ummm. Where to go from here? No backtracking. Going back to my roots, I chose the coors light. Good times.

We entertained ourselves by eavesdropping, and then went shopping. We found two hats (sadly, Michael woldn't buy the trucker hat and wouldn't let me buy the green fuzzy on fb, though!) and headed back to the hotel, stopping briefly to check out the local UNCERTAIN grocery store. I laughed giddily. Michael asked if the whole Uncertain thing would ever get old.

"No." I answered firmly. How could it?!?

Back at the hotel, we hung out on the porch with our beer and watched the people take their boats out of the water. We were like marina townies. It was awesome.

We LOVED our Lakeside Cabin #2 until about 5 am. Turns out the walls are thin as paper and we're right next to the boat launch. And there's a tournament today with 160 entrants. Yeah, guess it's time to wake up then.

We met our guide at first light by the "marina" (12 boat slips) and set out. He suggested we start by fishing for some crappies, though we had only signed on for bass fishing (Michael is kind of obsessed with catching bass). But he's a good husband and agreed to the crappie fishing for my sake. It was a good decision, and I outfished him, bringing in 9 crappies and 2 yellow striped bass. None were really keeper size, but we weren't going to keep them anyway, so who cares? He brought in 8 fish.

I was smug, but generous. "Don't worry, honey, you'll beat me at bass fishing."

I'm getting tired of typing, so I'll just summarize our 9.5 hours on the lake: they were awesome. I really mean it. I stopped fishing at that point, because I clearly wasn't going to catch any bass and if I kept trying, neither was Michael or the guide. (I can't cast without making a lot of noise when my bait drops in the water, effectively scaring away every fish within 3 miles.) The point is, I wasn't even fishing for 6 or so hours and it was still awesome. I laid out on the back of the boat and read my book. I took pictures. I reveled in Michael's joy. I saw a FREAKING alligator. That was 16 feet LONG! I leaned my head back and SOAKED up the freaking sun and zen peacefullness and felt whole.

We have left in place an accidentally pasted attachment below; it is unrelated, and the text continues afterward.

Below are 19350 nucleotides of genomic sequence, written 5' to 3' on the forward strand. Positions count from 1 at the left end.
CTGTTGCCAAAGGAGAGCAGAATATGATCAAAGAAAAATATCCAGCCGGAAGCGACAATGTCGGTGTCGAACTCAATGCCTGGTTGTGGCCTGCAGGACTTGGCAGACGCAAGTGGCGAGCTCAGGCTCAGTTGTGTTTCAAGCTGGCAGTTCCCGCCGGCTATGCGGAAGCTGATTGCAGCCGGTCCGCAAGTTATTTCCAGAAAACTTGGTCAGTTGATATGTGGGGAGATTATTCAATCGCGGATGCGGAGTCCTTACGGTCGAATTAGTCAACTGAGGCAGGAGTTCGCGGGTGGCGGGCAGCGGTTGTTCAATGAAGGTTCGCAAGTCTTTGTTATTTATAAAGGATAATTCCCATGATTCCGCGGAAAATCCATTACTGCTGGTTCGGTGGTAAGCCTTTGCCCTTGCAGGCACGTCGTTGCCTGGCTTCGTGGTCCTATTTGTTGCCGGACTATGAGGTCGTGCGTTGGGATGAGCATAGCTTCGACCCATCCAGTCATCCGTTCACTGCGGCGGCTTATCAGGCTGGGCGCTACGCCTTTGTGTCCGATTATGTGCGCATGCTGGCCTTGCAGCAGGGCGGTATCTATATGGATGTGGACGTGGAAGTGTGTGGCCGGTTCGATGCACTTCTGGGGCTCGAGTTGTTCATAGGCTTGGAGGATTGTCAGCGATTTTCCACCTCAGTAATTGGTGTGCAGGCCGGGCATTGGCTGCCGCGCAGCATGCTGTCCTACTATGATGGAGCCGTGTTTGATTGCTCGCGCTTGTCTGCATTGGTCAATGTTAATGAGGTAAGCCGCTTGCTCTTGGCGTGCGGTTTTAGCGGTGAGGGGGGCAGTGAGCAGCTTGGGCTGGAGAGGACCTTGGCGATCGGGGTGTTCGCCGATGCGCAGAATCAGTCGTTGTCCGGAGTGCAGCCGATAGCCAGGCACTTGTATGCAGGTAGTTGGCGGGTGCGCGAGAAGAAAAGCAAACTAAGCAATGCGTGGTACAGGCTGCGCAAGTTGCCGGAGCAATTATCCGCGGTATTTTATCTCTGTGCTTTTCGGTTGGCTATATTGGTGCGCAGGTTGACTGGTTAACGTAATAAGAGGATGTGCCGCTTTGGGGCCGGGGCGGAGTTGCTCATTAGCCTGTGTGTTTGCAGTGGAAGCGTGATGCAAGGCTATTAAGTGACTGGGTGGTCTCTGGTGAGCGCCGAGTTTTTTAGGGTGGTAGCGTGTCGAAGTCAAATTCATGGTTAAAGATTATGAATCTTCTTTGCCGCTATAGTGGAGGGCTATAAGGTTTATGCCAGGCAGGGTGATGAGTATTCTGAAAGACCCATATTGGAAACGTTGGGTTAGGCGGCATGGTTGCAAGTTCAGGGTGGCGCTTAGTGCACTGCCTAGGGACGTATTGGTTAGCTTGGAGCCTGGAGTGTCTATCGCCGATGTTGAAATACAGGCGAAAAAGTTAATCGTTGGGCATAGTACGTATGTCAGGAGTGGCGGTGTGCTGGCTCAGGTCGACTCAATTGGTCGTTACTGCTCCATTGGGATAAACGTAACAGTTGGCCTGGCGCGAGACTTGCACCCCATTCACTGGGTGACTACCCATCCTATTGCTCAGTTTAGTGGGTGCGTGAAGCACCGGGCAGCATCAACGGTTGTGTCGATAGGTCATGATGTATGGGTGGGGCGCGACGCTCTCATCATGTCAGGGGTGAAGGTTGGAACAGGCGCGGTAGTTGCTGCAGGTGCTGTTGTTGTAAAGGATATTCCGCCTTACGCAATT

Cheesy? Maybe. But also true. And feeling whole is no small thing. I felt whole in a way I haven't in far too long. I felt at home out here on the lake in the middle of nowhere with grumpy old men circling their boats around common fishing holes, shouting to each other about lures and jigs and wives and worms.

I know some of you reading this can understand, right? I grew up where you could smell the onion fields and where you had to watch out for deer (rather than other cars) on the twisty roads. My best friend and I would disappear into the woods for days at a time. Her mother would only ask us to wear a whistle, so we could call for help if needed. We'd camp and pretend we could survive off of onion grass. We went adventuring in an inflatable (duct-taped) pool raft down the mighty (polluted) Pochuk River. Until we bottomed out in a field of cows, who noticed us and started a stampede. (Who knew cows could run?!) My dad woke me at first light to go search for frogs (For frog legs) and fish. We'd stalk deer in the woods, my dad "shhhhh"-ing my clumsy footsteps. I'd run into the woods with a jounral and a pen and write angsty poetry. We made a clubhouse in the old chick coop, and a luging trail down the side of the driveway.

You get my point. I spent most of my childhood happily outdoors, and although I couldn't wait to get out of my small town, it turns out I kind of loved it. In retrospect.

And that's why today brought my more peace and sense of self than I've felt in a long time. And why I am so grateful to have a husband who loves this too, who isn't too worldly to enjoy it, who doesn't look down on it in the slightest.

And right about now I am wishing we had skipped New Orleans all together and stayed here longer. I want to linger on the front porch with our pulled pork sandwiches and beer, reliving each catch of the day.

And to think I was exasperated that Michael wanted to drive 6 hours and spend our time fishing instead of eating our way through New Orleans.

So yeah. Needless to say we're already planning our next "fishing" trip.

And I'm reminding myself to spend more time outside. Fresh air is good for me.